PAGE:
Buffs must counter FSU speed
Visiting Seminoles have plenty of big, fast players
Colorado students are encouraging every football fan who attends Saturday's home opener against Florida State to wear black to the game and help "blackout" the stadium.
Colorado players and coaches meanwhile are spending this week trying to find an answer for the electricity the Seminoles bring to Folsom Field.
Much was made last week in a loss at Arizona State about the Buffs' overall lack of speed compared with the Sun Devils. There is a grain of truth in there, but there were also plenty more reasons that led to the Buffs' giving up 33 unanswered points.
After all, Colorado wide receivers Patrick Williams and Kendrick Celestine weren't exactly plodding along when they beat coverage only to drop possible touchdown passes in the first half.
CU coach Dan Hawkins said the difference in overall team speed will be much bigger this week when Bobby Bowden, the winningest coach in major college football history, brings his program a mile high for the first time to the foot of the Flatirons.
"They can all run, particularly as you look at them on defense," Hawkins said. "Their front four can all motor. They've always had great skill guys with speed, and they still do have that. You look at all 11 guys on defense and they all can run."
The Buffs are expected to add a little speed this week with running back Hugh Charles and wide receiver Josh Smith returning to practice Tuesday. Both are expected to play in the nationally televised ESPN game. But those two players will only help level theplaying field a little when it comes to speed.
CU coaches will have to game plan against the Seminoles' athleticism as much as possible. Hawkins said the best way to counter speed is to execute all the small details of each play call.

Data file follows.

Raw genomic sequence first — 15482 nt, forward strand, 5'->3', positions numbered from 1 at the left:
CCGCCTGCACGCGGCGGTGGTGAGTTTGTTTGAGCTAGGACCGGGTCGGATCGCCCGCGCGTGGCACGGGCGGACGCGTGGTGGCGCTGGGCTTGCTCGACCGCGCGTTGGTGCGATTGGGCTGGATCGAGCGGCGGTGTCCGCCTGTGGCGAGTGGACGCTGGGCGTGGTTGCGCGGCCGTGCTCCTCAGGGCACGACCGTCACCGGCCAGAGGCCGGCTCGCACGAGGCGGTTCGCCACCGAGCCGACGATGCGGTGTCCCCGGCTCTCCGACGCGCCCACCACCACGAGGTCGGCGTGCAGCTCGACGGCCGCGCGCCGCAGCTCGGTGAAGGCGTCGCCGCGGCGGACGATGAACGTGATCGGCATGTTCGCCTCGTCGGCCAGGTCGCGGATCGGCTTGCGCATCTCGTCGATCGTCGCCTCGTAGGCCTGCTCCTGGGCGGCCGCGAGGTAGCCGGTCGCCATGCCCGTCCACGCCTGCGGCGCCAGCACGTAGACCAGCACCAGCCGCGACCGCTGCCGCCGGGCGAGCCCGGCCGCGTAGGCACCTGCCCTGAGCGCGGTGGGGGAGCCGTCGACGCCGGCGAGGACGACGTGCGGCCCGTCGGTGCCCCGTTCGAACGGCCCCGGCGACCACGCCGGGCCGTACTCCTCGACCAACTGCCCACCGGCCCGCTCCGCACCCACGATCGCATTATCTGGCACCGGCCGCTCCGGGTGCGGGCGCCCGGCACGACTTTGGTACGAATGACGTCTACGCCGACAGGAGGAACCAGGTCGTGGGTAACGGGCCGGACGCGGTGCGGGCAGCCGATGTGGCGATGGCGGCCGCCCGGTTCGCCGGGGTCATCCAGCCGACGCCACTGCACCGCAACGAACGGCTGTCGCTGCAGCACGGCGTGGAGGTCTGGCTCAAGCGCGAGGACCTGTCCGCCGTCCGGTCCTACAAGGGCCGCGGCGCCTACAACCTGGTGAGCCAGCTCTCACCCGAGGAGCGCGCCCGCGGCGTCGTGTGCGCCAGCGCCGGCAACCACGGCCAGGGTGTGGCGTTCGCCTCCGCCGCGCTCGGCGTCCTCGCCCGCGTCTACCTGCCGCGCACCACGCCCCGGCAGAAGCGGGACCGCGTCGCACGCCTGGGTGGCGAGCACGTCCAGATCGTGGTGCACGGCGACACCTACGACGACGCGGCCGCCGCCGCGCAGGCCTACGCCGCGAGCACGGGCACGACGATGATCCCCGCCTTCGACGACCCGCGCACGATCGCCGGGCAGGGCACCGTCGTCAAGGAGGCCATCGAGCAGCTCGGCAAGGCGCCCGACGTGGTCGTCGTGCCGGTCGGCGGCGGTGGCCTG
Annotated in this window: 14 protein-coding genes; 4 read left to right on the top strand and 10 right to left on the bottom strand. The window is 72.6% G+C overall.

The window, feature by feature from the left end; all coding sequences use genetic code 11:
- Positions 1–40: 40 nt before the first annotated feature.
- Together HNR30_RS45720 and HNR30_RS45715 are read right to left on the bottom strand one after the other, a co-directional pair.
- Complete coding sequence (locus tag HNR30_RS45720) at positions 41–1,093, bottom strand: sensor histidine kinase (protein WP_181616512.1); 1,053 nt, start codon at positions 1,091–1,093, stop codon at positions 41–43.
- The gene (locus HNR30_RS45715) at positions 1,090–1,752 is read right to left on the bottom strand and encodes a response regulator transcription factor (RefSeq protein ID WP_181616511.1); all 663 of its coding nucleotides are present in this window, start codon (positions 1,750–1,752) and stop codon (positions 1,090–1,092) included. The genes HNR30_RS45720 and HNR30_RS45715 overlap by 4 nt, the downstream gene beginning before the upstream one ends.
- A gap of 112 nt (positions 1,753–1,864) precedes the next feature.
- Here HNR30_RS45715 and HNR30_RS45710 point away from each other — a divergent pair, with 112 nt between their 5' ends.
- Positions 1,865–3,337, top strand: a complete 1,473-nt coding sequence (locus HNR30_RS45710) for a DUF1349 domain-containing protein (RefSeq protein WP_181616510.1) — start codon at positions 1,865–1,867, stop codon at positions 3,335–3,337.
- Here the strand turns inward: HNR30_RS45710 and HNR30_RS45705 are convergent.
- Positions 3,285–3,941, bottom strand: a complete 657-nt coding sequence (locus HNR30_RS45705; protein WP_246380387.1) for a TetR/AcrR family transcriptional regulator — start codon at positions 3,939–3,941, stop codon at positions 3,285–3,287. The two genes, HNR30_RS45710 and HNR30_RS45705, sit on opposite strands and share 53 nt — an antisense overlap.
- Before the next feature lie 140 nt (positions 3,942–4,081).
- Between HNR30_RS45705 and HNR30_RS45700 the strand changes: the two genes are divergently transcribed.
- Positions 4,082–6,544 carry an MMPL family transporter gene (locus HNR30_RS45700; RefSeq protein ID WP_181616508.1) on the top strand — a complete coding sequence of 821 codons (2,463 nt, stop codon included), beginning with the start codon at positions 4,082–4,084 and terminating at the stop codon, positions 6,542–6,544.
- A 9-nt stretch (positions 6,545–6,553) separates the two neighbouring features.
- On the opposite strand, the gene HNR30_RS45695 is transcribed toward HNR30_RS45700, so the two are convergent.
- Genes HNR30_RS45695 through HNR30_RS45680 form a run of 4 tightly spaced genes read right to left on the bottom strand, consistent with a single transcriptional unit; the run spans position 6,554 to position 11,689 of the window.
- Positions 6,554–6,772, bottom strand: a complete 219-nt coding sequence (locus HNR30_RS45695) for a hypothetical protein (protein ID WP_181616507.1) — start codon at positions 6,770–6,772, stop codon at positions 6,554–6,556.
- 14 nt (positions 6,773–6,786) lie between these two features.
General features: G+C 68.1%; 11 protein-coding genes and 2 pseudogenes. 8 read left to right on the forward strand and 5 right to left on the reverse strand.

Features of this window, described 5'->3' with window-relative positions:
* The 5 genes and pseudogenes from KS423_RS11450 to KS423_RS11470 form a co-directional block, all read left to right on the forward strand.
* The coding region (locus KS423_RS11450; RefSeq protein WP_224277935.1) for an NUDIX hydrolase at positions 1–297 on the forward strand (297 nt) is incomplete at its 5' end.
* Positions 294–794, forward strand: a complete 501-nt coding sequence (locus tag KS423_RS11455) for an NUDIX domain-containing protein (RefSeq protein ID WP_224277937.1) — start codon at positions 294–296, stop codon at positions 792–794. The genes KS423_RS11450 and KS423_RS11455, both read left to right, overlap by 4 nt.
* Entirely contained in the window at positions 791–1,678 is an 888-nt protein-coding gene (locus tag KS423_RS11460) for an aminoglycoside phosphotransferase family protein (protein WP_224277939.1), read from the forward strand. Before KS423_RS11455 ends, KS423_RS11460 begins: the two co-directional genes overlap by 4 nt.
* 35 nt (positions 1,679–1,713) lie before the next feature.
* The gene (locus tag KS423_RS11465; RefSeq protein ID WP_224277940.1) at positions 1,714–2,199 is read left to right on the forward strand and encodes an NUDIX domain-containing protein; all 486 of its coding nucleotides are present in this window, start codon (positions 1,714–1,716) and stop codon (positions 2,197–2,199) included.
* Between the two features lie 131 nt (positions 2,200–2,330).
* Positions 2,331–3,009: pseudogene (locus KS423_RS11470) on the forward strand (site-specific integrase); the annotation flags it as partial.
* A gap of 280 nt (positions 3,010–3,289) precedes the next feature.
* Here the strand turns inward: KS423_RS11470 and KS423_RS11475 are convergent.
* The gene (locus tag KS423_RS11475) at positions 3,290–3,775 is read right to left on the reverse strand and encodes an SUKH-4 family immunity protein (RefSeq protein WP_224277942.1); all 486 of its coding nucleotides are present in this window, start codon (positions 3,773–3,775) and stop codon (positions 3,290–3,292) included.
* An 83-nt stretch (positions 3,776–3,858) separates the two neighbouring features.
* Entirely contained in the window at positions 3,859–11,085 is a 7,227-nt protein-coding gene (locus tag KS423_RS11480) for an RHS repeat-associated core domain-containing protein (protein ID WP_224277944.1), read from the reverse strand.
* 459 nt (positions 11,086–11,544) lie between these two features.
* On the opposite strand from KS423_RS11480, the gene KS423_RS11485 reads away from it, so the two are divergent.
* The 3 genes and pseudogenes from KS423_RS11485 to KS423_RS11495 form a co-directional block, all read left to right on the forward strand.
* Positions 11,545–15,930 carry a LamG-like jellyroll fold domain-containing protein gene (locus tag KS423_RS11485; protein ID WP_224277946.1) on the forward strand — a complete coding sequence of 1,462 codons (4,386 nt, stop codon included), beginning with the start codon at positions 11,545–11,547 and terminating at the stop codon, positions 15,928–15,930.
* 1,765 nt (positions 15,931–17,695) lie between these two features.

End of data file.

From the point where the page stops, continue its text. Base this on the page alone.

Quarterback Cody Hawkins grew up rooting for the Seminoles because he liked their uniforms and they won all the time. This week he gets a chance to beat them.
Hawkins said the Seminoles have provided a lot of homework for him with the number of defensive looks they have offered up in their first two games this season — a loss to Clemson and a win last week against Alabama-Birmingham.
Going back to last year's film is only so much help because Bowden hired four new assistant coaches during the offseason. Those coaches have added entirely new approaches in some schemes and subtle wrinkles in others.
Cody Hawkins said the Seminoles' speed allows them a lot of freedom. He said on film he has seen them use six different defenses against one particular offensive formation already this fall.
"They're athletic enough to do pretty much anything they want," he said.
The Buffs need to be able to run the ball or beat teams deep when they load up to stop the run — "pound it and launch it" as coach Hawkins likes to say. That was the idea against Arizona State as well, but when Cody Hawkins launched it, his receivers didn't make the plays.
Cody Hawkins said he expects the Seminoles to gang up against the run just like the Sun Devils and make him beat them through the air.
"If I was a defense, I'd definitely want to come out and see what the freshman quarterback kid could do cause, I mean, I look like 95 percent of the guys on campus," Cody Hawkins said. "I, of all people, probably am Joe Schmo playing quarterback."
The CU defense is probably much better equipped to handle the Seminoles speed with players such as linebacker Jordon Dizon and cornerbacks Terrence Wheatley and Ben Burney.
But speed can still cause the Buffs problems if they allow the Seminoles into open space. That's a problem the Buffs have had this season. They stop teams two of three times or four of five times and then give up a big play.
"They're definitely a very fast team," linebacker Brad Jones said. "If you give them an opportunity, they're going to take it. Any mistakes you make, they're going to capitalize on your mistakes."